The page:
U.S. chip market may surpass Japan'sConvinced that the...

TECHNOLOGY & COMMUNICATION

March 01, 1993|By Steve Auerweck | Steve Auerweck,Staff Writer

U.S. chip market may surpass Japan's

Convinced that the U.S. has lost its technological edge to Japan? If so, here's a fact to ponder: For the first time since 1985, the semiconductor market here is expected to be greater than Japan's.

According to a report issued last week by Texas Instruments Inc., the U.S. market should charge ahead by 25 percent this year, to $23 billion.

Japan's chip market, on the other hand, is likely to be just over $20 billion, inching back after a decline last year.

All told, Texas Instruments says, the global semiconductor market is expected to grow 17 percent, to $70 billion, this year, up from $59.9 billion in 1992.

Strong demand for chip-based products, including computers and computer electronics, was cited as the driving force behind projected 28 percent annual growth, the world's fastest, in the Asia/Pacific region.

Japanese companies develop DRAM chips

NEC Corp. and Hitachi Ltd. both say that they have prototypes of 256-megabit dynamic random-access memory (DRAM) chips, and that mass production may be as little as three years away.

A 256-megabit chip could hold about 12,000 single-spaced pages worth of text. Yet because the internal components are so small, some versions will consume less electricity than the 1-megabit or 4-megabit chips commonly used in today's personal computers.

NEC expects to begin full production of its 64-megabit chips sometimes next year.

Another Japanese chipmaker, Matsushita Electric Industrial Co., said last week that it has developed the fastest DRAM chip yet.

The new chip can access data in 20 nanoseconds, or billionths of a second, eclipsing the previous record of 57 nanoseconds, Matsushita said.

Faster memory chips become increasingly important as makers of microprocessors boost the base speed of computers. Without fast memory, processors can wind up "loafing" until the data they need becomes available.

Martin gets contract for computer services

Bethesda-based Martin Marietta Corp. said last week that it has won a five-year contract worth about $10 million to provide computer services to JP Foodservice of Hanover.

Martin's Information Services unit, headquartered in Orlando, Fla., will perform the work, which includes operational support and upgrades of IBM-based systems at JP's headquarters and 15 additional locations.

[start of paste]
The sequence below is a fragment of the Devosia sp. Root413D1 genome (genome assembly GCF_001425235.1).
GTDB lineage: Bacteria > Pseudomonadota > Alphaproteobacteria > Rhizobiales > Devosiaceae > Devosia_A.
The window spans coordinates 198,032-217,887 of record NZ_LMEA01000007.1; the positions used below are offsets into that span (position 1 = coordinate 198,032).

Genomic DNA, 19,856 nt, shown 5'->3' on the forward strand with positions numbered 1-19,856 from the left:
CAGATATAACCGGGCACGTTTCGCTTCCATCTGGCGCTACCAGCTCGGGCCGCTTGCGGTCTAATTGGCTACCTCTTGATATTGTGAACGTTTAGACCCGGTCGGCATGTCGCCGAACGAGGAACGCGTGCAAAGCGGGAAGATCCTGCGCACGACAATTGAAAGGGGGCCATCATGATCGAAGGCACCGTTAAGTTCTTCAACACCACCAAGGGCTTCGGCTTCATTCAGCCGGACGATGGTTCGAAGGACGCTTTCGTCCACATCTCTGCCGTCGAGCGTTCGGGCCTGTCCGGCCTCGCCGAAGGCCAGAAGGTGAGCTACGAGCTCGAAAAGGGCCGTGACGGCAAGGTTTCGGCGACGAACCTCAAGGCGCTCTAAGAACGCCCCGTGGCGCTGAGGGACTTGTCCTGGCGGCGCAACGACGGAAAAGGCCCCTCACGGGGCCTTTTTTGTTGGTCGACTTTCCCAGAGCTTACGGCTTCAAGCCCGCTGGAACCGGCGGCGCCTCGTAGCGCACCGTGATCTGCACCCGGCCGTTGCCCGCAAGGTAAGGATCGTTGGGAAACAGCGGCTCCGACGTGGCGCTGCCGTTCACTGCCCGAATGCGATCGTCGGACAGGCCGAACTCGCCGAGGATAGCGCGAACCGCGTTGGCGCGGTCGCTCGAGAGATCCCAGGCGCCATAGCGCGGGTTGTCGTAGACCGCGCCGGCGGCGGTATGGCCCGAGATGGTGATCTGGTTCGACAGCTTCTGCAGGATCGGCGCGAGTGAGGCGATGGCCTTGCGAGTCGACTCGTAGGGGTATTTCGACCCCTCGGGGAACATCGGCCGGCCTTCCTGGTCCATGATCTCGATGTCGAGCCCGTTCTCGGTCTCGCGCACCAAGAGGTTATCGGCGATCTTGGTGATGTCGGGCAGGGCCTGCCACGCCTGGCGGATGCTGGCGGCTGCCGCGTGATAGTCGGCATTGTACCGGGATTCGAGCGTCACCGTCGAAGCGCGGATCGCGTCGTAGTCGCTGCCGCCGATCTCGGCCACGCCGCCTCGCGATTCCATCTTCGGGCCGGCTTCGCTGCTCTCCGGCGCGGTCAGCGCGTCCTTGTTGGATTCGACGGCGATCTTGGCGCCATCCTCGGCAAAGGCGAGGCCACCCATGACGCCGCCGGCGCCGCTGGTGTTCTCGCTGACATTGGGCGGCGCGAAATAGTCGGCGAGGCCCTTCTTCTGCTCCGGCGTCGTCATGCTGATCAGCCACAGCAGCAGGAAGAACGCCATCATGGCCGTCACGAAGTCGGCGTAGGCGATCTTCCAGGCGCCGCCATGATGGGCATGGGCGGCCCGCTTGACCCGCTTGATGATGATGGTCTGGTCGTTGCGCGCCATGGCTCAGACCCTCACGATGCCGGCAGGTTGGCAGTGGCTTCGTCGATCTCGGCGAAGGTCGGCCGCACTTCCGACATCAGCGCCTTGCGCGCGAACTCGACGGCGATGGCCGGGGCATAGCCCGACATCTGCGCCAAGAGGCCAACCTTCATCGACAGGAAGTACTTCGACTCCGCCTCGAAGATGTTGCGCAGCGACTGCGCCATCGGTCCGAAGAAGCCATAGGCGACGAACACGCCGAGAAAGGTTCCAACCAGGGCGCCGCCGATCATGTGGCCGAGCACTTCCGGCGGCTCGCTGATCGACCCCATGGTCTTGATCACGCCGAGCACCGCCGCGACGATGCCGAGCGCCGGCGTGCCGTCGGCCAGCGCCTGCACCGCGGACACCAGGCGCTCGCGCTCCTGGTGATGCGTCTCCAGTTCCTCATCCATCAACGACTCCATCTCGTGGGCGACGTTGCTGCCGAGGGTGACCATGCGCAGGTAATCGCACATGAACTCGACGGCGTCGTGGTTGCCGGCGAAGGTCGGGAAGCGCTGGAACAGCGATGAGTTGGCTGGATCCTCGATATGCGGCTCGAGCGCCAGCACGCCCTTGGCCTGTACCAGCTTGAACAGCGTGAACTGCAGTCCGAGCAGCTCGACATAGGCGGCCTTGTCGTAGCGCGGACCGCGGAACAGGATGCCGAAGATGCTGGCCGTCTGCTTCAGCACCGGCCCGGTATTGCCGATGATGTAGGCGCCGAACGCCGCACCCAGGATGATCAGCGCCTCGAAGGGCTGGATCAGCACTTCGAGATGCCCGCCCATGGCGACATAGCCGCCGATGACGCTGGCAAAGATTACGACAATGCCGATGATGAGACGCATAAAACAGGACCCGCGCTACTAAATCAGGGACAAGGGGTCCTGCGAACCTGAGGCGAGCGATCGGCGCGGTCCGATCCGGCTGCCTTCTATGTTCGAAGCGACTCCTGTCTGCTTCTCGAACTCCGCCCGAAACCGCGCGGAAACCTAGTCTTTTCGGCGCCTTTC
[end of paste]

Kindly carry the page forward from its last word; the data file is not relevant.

JP Foodservice, a private food distribution company, has gross annual sales of $1.2 billion.

Martin Marietta also said last week that it received a $31 million contract for computer services from Infonet, an El Segundo, Calif., operator of data communications networks.

Working at VDTs can prove hypnotic

Are you hypnotized by your computer screen? Some Japanese researchers, seeking to explain eyestrain among computer users, have found that while relaxed volunteers blinked 22 times per minute and people reading a book at table level blinked 10 times per minute, subjects reading text on a VDT blinked only 7 times per minute.

They also found that while the book readers had 0.18 square inches of their eyes exposed, VDT users had their eyes wide open, exposing 0.35 square inches. That brought dryness and irritation.

They recommended placing a video display terminal as low as possible and pointing it upward, and using eye drops known as artificial tears.

Advocates seek privacy in cellular phone use

The cellular telephone industry's advocates are fighting to reduce the odds of cellular calls being picked up by eavesdroppers.

The Cellular Telecommunications Industry Association submitted comments last week backing a proposed ban on making or importing scanners that receive, or can be "readily altered" to receive, cellular frequencies, or that can convert digital cellular signals.

In comments to the Federal Communications Commission, the CTIA said any blocking of frequencies should occur within the scanner's main microprocessor, which it said should be difficult to replace.

Software assists dividend reinvestment

Evergreen Enterprises of Laurel says that next month it will release a new version of its Dividend Reinvestment Plan Portfolio Tracker software for PCs.

The program is designed to assist long-term investors in reinvestment plans, who must store years of statements to keep track of the many transactions involved in buying stock that way.

Evergreen's primary business is publishing a Directory of Companies Offering Dividend Reinvestment Plans.

25 million calls made on GTE Airfone

GTE Airfone says that 25 million inflight phone calls have been made since its service begin in 1984, and the company holds out the prospect of greater things to come.

The GTE Corp. subsidiary says that later this year it will introduce its GenStar digital service, which will let passengers make calls with personal computers and fax machines.

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